WASHINGTON, D.C. - Discussion of concussions has become as much a part of football as fans tailgating but the latest news is nothing to cheer about. It deals with chronic traumatic encephalopathy, or CTE.
On Tuesday, the House Energy and Commerce Committee released a report titled The National Football League's Attempt to Influence Funding Decisions at the National Institutes of Health. The 91-page document accuses the NFL of trying to influence the NIH's research on the brain disease known as CTE.
The NFL was supposed to provide $16 million in funding to the NIH to research the issue, but when the league questioned the selection of the primary researcher, the NIH decided to use taxpayer money to fund the study instead.
NFL Commissioner Roger Goodell addressed the report Tuesday, “We have our commitment of $30 million to the NIH. We're not pulling that back one bit. We continue to focus on things our advisors believe are important to study.”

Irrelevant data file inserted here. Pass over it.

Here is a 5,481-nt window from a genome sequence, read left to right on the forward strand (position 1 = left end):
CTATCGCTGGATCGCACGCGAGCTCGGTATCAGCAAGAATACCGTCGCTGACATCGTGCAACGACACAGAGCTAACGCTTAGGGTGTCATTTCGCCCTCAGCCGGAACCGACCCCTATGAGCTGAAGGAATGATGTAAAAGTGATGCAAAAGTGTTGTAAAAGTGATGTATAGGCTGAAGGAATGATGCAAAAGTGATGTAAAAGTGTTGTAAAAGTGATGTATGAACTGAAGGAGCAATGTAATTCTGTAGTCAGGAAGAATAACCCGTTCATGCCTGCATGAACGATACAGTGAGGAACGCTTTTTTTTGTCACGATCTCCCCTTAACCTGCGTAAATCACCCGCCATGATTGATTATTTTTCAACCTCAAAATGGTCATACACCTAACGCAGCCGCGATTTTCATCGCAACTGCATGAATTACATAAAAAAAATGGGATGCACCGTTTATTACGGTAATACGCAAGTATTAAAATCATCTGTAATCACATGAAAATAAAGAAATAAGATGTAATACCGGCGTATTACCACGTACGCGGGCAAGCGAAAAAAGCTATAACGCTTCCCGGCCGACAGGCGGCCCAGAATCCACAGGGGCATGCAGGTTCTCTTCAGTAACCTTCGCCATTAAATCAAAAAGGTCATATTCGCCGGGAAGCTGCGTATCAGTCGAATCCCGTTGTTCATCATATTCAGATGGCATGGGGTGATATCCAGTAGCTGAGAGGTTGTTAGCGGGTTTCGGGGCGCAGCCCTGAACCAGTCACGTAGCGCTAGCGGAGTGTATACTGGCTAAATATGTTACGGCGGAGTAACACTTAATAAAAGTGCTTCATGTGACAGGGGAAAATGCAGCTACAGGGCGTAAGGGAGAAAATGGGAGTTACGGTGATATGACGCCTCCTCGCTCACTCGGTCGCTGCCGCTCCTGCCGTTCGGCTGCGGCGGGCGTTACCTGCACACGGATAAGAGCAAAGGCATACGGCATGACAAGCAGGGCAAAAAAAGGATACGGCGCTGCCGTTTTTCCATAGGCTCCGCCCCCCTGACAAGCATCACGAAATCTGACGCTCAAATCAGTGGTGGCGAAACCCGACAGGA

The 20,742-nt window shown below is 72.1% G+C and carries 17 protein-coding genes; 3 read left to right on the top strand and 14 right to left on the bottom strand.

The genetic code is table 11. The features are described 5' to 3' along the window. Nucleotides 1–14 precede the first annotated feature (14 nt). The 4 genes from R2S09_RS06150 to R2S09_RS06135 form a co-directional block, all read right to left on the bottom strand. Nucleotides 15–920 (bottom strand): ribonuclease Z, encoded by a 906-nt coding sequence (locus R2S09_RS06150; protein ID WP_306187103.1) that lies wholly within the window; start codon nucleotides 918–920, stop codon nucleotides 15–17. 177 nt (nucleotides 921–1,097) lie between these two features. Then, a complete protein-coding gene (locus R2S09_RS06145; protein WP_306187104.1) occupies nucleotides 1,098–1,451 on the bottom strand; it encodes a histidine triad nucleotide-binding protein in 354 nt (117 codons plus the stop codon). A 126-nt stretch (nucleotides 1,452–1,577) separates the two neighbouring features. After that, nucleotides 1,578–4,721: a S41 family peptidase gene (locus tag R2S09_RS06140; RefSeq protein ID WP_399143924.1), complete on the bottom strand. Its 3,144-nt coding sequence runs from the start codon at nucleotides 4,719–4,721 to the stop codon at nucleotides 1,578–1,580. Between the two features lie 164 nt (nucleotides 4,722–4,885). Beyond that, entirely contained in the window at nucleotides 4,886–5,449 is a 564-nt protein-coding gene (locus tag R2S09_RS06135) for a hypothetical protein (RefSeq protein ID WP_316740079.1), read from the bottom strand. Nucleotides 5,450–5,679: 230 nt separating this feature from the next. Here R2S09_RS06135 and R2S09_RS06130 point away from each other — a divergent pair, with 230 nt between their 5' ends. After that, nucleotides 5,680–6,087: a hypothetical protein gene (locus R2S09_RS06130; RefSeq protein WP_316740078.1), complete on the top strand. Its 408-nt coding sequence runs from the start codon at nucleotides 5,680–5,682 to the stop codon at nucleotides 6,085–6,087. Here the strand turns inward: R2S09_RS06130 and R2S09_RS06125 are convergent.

But as the NFL's struggles with CTE continues it appears another sport's ordeal with it is just beginning.
On Wednesday, Dave Mirra's widow revealed to ESPN The Magazine that the BMX legend suffered from CTE when he died of a self-inflicted gunshot wound back in February. The doctor who examined Mirra's brain says there was no difference between his brain and those of former football and hockey players she had examined.
Mirra is the first action sports athlete to be diagnosed with CTE.
A chilling example that shows this issue is bigger than just football.